Son Of Roger Maris Says He’d Be Happy If Aaron Judge Broke Home Run Record, Ignoring Bonds, Sosa, McGwire

Son Of Roger Maris Says Hed Be Happy If Aaron Judge Broke Home Run Record

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New York Yankees outfielder Aaron Judge has hit 22 home runs in the first 56 games this season.

That blistering pace, should he be able to keep it up for the entire year, would give him 63 home runs on the season.

The record for most runs in a season is 73 by Barry Bonds in 2001. Mark McGwire is second and fourth on the list with 70 and 65. Sammy Sosa is third, fifth and sixth with 66, 64, and 63. None of those marks actually count though in the minds of many a baseball fan.

The “real” record for most home runs in a season is held by Roger Maris who hit 61 in 1961.

Of course, much like Bonds, Sosa and McGwire’s marks, the 61 home runs hit by Maris was also hit with a mythical asterisk back in the day because he did it in a 162 game season, while Babe Ruth hit 60 when the Major League Baseball season was just 154 games.

Either way, one of those two Yankees greats holds the “real” record for most home runs in a season, according to a large swath of baseball fans.

So, what does the son of the man many feel still holds that record, Roger Maris Jr. think about Aaron Judge possibly surpassing his dad in the record book?

Roger Maris Jr. talked about Aaron Judge’s chase for his father’s home run record

“You don’t want to see anyone get it, but I’d be very happy if Judge did do it,” Maris told the New York Post on Thursday. “Dad always said records are meant to be broken. You don’t want to see dad’s record go, but if it happened, I can’t think of a better guy to do it. He’s a great Yankee. To do it in New York, how cool would that be? First we had [Babe] Ruth, then we had Dad, and then to have Judge, that would be pretty awesome. I can’t think of a better storyline.”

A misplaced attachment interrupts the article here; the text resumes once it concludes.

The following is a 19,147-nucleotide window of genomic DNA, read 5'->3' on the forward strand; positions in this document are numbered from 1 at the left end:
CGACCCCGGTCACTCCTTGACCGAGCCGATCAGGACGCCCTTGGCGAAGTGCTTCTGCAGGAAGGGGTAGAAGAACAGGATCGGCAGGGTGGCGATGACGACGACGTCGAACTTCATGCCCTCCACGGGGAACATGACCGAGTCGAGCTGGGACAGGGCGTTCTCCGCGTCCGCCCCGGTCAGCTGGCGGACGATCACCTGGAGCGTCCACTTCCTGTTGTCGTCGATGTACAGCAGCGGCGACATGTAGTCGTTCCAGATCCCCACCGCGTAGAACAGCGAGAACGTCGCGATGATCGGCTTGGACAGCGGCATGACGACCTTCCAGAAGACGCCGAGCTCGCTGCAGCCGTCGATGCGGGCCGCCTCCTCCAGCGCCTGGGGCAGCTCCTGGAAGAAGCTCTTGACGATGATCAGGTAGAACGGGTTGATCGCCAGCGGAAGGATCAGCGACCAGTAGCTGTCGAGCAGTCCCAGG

Maris Jr. was on hand when Mark McGwire “broke” his dad’s record back in 1999 and was happy for him, at the time. Now, after the many PED reports and allegations that have come to light over the past two decades, he still thinks his dad deserves credit.

“We definitely feel Dad still has the record and I think the court of public opinion feels the same,” said Maris. “It’s not fair to Judge or anyone else going after 61, like [Giancarlo] Stanton when he hit 59 [in 2017], it should be celebrated like other iconic milestones. It’s gonna be huge in the city of New York and if Judge hits 62 it will be amazing, but it will be a disservice that it’s not the major league record.”

Coincidentally, if Aaron Judge does reach that magical mark of 61 home runs, it will be on the 61st anniversary of Roger Maris accomplishing the same thing. And that is something that both Roger Maris Jr. and many baseball fans can definitely get behind, or, well, some of them.

(*the real record)